Learning the unforced rhythms of grace

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Skooch over a little?

The theatre is packed. The lights are dimming and the opening credits begin to scroll. Without taking your eyes off the screen, you reach into the popcorn bag with one hand and stuff a small handful into your mouth. The taste of salt and butter remind you that now you are about to slip into a two hour adventure that you've been looking forward for a long time. Your best pal is beside you and all is good.

Then something bumps your knee and you hear, "Can you skooch over a little?" A mom with three pre-teens loaded with snacks and excited expressions on their faces are staring at you. Snapped out of your relaxed state, you glance at the seats around you and do some quick calculations. She wants to sit together with her kids. If you move over two seats, this will be possible. It is very appropriate for her to ask, it is not a problem to move and so you do. Some shifting, some "excuse me - sorry - coming through" conversations happen and soon everyone is settled and the movie has started. The little family looks happy and you . . . feel agitated.

Life is about change. Change must happen. Whenever we settle into something that we feel is good and right and 'perfect', we must expect and anticipate that change still will come. If we don't, we set ourselves up for disappointment - every time!

One of the blessings of living with chronic illness and pain is that I have daily reminders to let go of what is 'perfect' and instead be grateful for what is good. For example, I may have a big plan to accomplish things during the day but if pain sets in and stays longer than usual, then half my list needs to be set aside for another day. I could complain and demand that, like the theatre scenario, "I was here first! I'm not moving! I deserve this luxury! I'm not skooching over for anyone!" But if I do that, I ruin the fun for everyone, including myself.

So what does it look like to live life with a willingness to skooch?

Paul has some good ideas about this in the letter he wrote to the churches in Galatia. It's SO good, I'm going to include most of the chapter: 

Paul says, "It is absolutely clear that God has called you to a free life. Just make sure that you don’t use this freedom as an excuse to do whatever you want to do and destroy your freedom. Rather, use your freedom to serve one another in love; that’s how freedom grows. For everything we know about God’s Word is summed up in a single sentence: Love others as you love yourself. That’s an act of true freedom. If you bite and ravage each other, watch out—in no time at all you will be annihilating each other, and where will your precious freedom be then?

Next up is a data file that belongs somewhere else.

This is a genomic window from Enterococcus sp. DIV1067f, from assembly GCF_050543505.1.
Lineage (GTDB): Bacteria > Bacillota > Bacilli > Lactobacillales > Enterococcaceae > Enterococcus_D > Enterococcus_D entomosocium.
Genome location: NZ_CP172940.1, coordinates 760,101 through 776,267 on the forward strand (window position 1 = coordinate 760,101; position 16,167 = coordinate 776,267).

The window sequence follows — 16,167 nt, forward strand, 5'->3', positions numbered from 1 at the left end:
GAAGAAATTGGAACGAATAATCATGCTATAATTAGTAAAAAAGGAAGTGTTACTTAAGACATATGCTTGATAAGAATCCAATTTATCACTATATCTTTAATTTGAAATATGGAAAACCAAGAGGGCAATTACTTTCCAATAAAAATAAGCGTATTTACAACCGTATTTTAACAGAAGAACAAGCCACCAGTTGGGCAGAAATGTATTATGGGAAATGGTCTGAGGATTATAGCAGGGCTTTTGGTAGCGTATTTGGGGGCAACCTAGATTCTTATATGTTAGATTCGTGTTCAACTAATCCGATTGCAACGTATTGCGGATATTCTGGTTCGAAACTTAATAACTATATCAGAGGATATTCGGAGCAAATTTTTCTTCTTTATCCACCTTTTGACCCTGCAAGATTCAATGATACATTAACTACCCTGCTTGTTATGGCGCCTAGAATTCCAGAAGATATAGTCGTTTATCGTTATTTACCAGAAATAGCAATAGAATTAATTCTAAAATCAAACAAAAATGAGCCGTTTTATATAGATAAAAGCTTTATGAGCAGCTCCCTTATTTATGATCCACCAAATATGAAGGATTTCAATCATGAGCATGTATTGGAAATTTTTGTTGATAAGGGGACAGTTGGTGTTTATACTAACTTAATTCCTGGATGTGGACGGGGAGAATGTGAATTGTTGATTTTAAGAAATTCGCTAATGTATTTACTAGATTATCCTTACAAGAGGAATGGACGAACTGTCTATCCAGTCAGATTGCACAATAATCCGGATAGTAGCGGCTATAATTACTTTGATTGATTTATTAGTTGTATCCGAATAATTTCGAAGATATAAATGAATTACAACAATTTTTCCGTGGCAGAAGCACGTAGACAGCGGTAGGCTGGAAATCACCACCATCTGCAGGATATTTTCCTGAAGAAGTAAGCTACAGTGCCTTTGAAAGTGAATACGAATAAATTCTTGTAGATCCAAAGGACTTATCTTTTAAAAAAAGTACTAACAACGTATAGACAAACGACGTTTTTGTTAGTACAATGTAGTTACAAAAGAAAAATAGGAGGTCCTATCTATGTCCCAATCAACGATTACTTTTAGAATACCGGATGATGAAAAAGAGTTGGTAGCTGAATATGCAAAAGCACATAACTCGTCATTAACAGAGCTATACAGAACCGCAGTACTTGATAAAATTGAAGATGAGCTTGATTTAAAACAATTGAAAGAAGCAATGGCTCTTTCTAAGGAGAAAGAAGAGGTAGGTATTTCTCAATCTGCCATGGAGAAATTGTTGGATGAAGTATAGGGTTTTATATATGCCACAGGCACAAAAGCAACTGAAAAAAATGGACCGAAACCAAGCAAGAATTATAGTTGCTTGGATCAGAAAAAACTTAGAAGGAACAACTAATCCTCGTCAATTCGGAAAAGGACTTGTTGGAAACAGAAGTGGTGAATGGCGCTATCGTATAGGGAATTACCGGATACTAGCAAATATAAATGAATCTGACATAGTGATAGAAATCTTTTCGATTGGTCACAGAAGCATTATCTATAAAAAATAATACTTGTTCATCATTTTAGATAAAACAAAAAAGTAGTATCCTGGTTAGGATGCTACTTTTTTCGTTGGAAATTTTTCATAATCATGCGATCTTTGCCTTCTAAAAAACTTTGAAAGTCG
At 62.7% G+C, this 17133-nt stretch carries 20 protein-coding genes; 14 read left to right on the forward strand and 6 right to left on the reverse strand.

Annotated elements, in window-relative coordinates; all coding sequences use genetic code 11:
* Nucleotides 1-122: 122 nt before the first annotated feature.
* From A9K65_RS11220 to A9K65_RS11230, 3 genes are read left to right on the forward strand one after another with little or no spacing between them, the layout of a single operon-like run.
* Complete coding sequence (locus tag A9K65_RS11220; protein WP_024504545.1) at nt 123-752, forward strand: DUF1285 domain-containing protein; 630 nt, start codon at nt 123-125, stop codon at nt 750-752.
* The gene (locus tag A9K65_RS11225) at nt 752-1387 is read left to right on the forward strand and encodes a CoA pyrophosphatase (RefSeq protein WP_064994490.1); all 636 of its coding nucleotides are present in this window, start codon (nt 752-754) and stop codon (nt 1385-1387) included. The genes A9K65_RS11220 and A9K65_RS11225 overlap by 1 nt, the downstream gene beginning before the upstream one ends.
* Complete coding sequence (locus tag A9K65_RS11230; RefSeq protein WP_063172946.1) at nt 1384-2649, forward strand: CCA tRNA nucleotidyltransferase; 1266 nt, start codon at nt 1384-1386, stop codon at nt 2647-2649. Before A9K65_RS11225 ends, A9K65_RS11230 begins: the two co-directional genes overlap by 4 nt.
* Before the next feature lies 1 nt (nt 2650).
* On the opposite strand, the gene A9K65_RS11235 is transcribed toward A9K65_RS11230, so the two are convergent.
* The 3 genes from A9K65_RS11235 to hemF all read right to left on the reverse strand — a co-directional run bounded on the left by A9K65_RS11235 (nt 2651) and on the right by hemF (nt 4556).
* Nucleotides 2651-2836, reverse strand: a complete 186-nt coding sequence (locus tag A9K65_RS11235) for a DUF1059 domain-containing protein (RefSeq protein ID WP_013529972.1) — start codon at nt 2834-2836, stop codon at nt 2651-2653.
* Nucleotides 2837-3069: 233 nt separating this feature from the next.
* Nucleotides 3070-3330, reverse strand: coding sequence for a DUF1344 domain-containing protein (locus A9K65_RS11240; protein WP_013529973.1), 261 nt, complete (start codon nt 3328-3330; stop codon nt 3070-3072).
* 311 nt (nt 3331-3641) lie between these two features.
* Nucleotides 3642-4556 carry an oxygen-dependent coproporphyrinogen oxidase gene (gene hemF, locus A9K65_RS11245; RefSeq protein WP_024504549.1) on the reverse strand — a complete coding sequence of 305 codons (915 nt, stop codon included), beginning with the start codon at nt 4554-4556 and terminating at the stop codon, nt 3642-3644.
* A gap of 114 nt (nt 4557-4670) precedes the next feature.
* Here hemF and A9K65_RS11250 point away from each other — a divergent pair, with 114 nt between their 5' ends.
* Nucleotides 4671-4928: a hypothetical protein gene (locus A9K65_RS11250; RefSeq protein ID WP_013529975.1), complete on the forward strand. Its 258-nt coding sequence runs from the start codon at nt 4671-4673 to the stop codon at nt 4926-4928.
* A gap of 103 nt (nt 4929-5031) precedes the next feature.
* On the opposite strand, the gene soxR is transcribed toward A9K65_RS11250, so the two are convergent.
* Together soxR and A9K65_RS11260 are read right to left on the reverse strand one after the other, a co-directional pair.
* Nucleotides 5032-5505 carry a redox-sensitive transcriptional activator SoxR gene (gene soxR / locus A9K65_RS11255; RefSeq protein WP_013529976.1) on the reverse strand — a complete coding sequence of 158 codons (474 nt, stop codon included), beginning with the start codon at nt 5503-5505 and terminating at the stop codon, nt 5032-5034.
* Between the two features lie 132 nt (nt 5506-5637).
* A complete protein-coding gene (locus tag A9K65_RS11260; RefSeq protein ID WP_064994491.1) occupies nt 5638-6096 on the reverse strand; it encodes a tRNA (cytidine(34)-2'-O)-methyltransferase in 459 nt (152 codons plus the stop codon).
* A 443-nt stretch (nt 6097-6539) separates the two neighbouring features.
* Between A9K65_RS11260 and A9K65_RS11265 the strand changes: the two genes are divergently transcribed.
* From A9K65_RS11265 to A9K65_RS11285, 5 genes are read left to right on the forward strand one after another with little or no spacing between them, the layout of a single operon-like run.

My counsel is this: Live freely, animated and motivated by God’s Spirit. Then you won’t feed the compulsions of selfishness. For there is a root of sinful self-interest in us that is at odds with a free spirit, just as the free spirit is incompatible with selfishness. These two ways of life are antithetical, so that you cannot live at times one way and at times another way according to how you feel on any given day. Why don’t you choose to be led by the Spirit and so escape the erratic compulsions of a law-dominated existence? 

It is obvious what kind of life develops out of trying to get your own way all the time: repetitive, loveless, cheap sex; a stinking accumulation of mental and emotional garbage; frenzied and joyless grabs for happiness; trinket gods; magic-show religion; paranoid loneliness; cutthroat competition; all-consuming-yet-never-satisfied wants; a brutal temper; an impotence to love or be loved; divided homes and divided lives; small-minded and lopsided pursuits; the vicious habit of depersonalizing everyone into a rival; uncontrolled and uncontrollable addictions; ugly parodies of community. I could go on. This isn’t the first time I have warned you, you know. If you use your freedom this way, you will not inherit God’s kingdom. 

But what happens when we live God’s way? He brings gifts into our lives, much the same way that fruit appears in an orchard—things like affection for others, exuberance about life, serenity. We develop a willingness to stick with things, a sense of compassion in the heart, and a conviction that a basic holiness permeates things and people. We find ourselves involved in loyal commitments, not needing to force our way in life, able to marshal and direct our energies wisely." Galatians 5: 13-22 (The Message)

So we have a choice . . . we can plant our feet firmly where we are and refuse to move or we can open ourselves up to the mysterious ways of God's plans for our lives and respond with a willingness to what else might be a possibility.

"Lord, give us the courage to relax our grip on our 'perfect' plans for our lives . . . so that we may move fluidly with what You want to accomplish through us and in us . . . for Your glory, not our own. Amen."